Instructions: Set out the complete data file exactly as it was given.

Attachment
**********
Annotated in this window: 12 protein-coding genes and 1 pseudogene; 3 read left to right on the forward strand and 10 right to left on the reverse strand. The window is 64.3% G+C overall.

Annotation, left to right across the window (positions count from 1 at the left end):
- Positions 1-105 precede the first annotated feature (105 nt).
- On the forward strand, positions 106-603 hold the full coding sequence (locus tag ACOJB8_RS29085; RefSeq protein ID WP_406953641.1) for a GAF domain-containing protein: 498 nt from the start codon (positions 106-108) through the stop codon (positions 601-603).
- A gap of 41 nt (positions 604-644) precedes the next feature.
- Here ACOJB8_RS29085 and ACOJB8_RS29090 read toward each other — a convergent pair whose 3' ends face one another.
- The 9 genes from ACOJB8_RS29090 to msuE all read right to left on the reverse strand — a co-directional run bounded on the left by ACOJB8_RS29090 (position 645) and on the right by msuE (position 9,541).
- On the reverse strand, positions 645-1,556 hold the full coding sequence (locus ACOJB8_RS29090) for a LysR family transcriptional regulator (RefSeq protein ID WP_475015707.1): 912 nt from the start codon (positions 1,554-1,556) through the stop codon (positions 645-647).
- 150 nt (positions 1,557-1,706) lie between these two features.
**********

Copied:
Annotated in this window: 12 protein-coding genes and 1 pseudogene; 3 read left to right on the forward strand and 10 right to left on the reverse strand. The window is 64.3% G+C overall.

Annotation, left to right across the window (positions count from 1 at the left end):
- Positions 1-105 precede the first annotated feature (105 nt).
- On the forward strand, positions 106-603 hold the full coding sequence (locus tag ACOJB8_RS29085; RefSeq protein ID WP_406953641.1) for a GAF domain-containing protein: 498 nt from the start codon (positions 106-108) through the stop codon (positions 601-603).
- A gap of 41 nt (positions 604-644) precedes the next feature.
- Here ACOJB8_RS29085 and ACOJB8_RS29090 read toward each other — a convergent pair whose 3' ends face one another.
- The 9 genes from ACOJB8_RS29090 to msuE all read right to left on the reverse strand — a co-directional run bounded on the left by ACOJB8_RS29090 (position 645) and on the right by msuE (position 9,541).
- On the reverse strand, positions 645-1,556 hold the full coding sequence (locus ACOJB8_RS29090) for a LysR family transcriptional regulator (RefSeq protein ID WP_475015707.1): 912 nt from the start codon (positions 1,554-1,556) through the stop codon (positions 645-647).
- 150 nt (positions 1,557-1,706) lie between these two features.